The worst of this was the two times I had the day I was supposed to be off taken away from me at the last possible moment.
One time I got a text early in the morning on my “day off” saying I had to come in that day as the coverage guy was unable to.
Another time I was notified the afternoon prior to my day off which was particularly problematic as I had planned several phone call meetings etc that ended up getting compromised.
She started off by saying, “Don’t kill the messenger,” but it was really hard not to.
I am quite fortunate that I am relatively isolated in my office with my door closed because often a tirade of cussing would emanate from me as I continued to see the worklist grow despite reading at my limits.
It truly was reminiscent of how my personality changed during my surgery residency before I switched to radiology.
It was an incredibly difficult situation at the time but ended up being the best career move for me.
It would be a lie if I said the thought of quitting and finding a slower paced opportunity or one that may provide a better lifestyle, such as teleradiology, never crossed my mind.
Burnout Circle 5: Spreading wildfire.
Much like a natural wildfire, what started out in one area can spread quickly into adjacent areas.
Unfortunately my bout with burnout did not just relegate itself to the workplace.
How can I enjoy activities at home when I crossed the threshold still mentally taxed from the day’s events?
One of the things I was quick to notice was that my desire to write posts for this blog vanished.
There was a time when I could not wait to put thoughts to paper and share with the world.
I had built up such a huge reserve of posts that at one point I could have stopped writing new material for months and still have 3 new posts a week published.
That buffer quickly evaporated during the end of 2020 and beginning of 2021.
Last week’s Flames of Burnout post and this one were written just days before the posting deadline.
Blogging, unfortunately, no longer moved me.
I soon began rationalizing ending this blog altogether:
- Low pageviews on a published post? Why are you putting yourself through this. Just quit and save yourself the headache..
- Lack of interaction with audience/no comments? Just quit and save yourself the headache.
You get the picture.
It is a constant struggle right now with both the devil on one shoulder and angel on the other chirping in my ear (I will let you decide which of the two is the one encouraging me to continue blogging.)
For the first time I shared these thoughts with someone else (my fiancee) who was saddened by the thought of me ending my blogging journey.
Obviously right now pressing on with blogging is winning, as evidenced by this post.
Just don’t know how long I can stave off the alternative choice.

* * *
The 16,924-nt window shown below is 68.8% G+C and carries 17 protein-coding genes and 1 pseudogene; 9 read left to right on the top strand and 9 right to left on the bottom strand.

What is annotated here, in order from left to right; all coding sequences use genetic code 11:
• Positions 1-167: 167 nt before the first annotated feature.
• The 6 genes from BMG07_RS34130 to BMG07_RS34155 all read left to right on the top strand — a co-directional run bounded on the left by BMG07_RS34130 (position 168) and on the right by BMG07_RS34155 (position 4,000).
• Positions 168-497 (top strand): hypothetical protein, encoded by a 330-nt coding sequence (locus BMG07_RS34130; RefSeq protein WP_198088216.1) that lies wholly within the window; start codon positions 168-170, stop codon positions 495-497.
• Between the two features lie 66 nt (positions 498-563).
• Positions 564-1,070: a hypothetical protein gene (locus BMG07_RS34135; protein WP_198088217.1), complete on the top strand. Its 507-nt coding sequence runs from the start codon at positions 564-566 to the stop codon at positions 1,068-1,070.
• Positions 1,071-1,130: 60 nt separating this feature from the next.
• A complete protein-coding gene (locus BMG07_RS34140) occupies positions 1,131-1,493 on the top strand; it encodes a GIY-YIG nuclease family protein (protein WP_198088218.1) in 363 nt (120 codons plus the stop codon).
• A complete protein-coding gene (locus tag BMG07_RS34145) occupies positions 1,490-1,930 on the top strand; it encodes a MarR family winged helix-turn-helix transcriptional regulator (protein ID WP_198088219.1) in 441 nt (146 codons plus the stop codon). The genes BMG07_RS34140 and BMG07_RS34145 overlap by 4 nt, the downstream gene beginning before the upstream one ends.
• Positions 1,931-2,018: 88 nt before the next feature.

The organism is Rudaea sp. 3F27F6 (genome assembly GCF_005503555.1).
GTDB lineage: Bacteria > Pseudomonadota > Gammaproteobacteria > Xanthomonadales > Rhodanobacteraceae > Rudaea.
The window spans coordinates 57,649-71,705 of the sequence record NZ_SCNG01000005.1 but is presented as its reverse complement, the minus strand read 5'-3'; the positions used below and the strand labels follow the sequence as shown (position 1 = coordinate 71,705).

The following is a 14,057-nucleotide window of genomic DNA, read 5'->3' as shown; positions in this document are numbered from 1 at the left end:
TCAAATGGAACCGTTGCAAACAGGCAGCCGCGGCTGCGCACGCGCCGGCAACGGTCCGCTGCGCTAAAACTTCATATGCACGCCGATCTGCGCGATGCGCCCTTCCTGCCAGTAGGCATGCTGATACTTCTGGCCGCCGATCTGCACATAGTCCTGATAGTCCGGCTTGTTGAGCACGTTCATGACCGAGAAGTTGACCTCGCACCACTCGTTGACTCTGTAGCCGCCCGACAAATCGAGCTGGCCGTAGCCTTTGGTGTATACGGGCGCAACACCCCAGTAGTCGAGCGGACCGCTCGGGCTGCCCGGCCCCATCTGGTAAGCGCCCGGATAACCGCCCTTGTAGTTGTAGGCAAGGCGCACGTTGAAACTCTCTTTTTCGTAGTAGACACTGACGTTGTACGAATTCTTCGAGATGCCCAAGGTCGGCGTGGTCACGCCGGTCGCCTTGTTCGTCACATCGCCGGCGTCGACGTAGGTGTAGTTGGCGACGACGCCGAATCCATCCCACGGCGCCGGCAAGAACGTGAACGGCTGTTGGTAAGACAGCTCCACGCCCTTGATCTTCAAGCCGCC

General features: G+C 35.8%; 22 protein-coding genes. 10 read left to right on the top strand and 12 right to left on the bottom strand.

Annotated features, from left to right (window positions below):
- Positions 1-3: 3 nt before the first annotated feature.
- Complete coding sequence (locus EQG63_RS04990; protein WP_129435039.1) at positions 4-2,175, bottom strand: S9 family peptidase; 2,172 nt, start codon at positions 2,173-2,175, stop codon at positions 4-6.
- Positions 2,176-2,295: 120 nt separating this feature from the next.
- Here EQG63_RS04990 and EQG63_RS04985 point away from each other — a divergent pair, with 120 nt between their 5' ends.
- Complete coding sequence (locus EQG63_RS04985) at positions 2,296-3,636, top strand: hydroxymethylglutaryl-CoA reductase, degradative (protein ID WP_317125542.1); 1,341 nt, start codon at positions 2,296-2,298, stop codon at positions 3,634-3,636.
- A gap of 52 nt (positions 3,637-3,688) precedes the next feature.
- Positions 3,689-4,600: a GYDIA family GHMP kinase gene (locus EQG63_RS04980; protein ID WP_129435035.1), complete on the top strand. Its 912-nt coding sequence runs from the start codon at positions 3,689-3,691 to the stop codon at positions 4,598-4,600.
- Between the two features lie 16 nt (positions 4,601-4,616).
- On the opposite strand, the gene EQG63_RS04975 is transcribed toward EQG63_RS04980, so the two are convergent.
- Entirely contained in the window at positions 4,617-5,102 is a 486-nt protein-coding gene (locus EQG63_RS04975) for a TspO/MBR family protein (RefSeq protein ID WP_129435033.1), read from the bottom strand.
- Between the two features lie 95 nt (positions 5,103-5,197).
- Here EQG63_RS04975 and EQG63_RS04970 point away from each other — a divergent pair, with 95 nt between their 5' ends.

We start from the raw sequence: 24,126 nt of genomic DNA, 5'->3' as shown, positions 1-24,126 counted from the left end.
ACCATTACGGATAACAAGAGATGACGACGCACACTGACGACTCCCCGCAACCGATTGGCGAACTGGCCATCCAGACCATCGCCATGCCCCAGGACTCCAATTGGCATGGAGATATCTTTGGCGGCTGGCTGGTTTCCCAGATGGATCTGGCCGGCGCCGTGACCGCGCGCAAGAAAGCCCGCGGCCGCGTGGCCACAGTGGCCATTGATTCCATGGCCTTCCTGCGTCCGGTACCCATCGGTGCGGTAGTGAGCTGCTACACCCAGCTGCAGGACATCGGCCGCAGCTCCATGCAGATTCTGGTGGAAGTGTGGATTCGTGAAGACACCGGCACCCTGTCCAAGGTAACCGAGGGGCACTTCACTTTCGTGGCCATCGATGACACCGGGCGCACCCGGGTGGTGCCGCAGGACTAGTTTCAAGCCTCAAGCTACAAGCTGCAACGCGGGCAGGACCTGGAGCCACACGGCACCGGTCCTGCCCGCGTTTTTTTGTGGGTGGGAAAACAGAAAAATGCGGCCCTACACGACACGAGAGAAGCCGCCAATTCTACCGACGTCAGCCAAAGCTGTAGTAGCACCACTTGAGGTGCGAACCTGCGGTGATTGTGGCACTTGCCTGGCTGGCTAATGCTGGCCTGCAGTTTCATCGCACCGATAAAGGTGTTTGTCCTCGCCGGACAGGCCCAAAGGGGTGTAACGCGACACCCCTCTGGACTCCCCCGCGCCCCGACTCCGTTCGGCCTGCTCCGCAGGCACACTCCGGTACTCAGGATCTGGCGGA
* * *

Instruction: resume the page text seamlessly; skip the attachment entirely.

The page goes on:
It is definitely mind games being played courtesy of my burnt out state.
Burnout from work just sucked the joy out of life at work and at home.
If left unchecked it could easily progress to the next circle….
Burnout Circle 6: Friendly Fire.
I consider myself incredibly fortunate that I was able to not let burnout impact my duties as a father and interactions with my daughter.
I know that this is not often the case with others who may unleash their anger on innocent bystanders after having an awful day at work.
I reminded myself to listen to and address problems my daughter had while not dismissing them as trivial compared to the problems/inner demons I was experiencing.
One saving grace was that I found myself rapidly decompressing whenever I interacted with my daughter, be it playing video games with her, cycling, or even watching her learn to drive (she just got her learner’s permit in December).
Burnout Circle 7: You Can’t Unburn Toast.
Like I predicted in my previous post, once the new year was upon us, volumes did trend downward from the record highs of winter.
The strangest thing happened though.
I just so happened to start out the new year wrapping up my 3 week stint with mammography/X-ray/Ultrasound.
Each day I felt no difference from what I was feeling in December.
I was still miserable and mentally taxed with all the personality changes described above in full effect.
At the end of one particular grueling day I just happened to do a tally of the amount of studies I had read.
Lo and behold, it came to a number that would have been considered a slightly slow/normal day in the past.
But here I was still feeling burnt out.
Much like the healing process, recovery from burnout is not as simple as flipping an on off switch for the inciting factor.
This is indeed the residual effects of burnout, almost like mental scar tissue.
As part of “making it up to me” for the previous schedule from hell, it was arranged so that I could be on the CT/MRI schedule (which I enjoy) for 2 weeks straight.
It took until the beginning of the 2nd week before I started feeling a semblance of normalcy return.
COVID-19 has impacted many lives including those of healthcare workers.
It has gotten to the point where some of the psychological effects healthcare workers experience are akin to individuals suffering from PTSD (post traumatic stress disorder).
I won’t go as far to say that is what happened to me, as I am truly not a front line healthcare worker who has seen unspeakable atrocities from COVID firsthand.
But I definitely know what I feel would be classified as burnout in any sense of the word.
If you feel like you are currently in any of the above circles, there is absolutely no dishonor seeking help.
As mentioned in my previous post, I have notified the president of the board who is acutely aware of my situation and trying everything to make it right.
I am keeping my fingers crossed how this hopefully gets resolved in 2021.
At the time this post goes live, I will once again be immersed in a week of mammography, so wish me luck.
Have any other circles of burnout I may have missed? Are you experiencing burnout that was exacerbated by COVID? Please share in the comments below.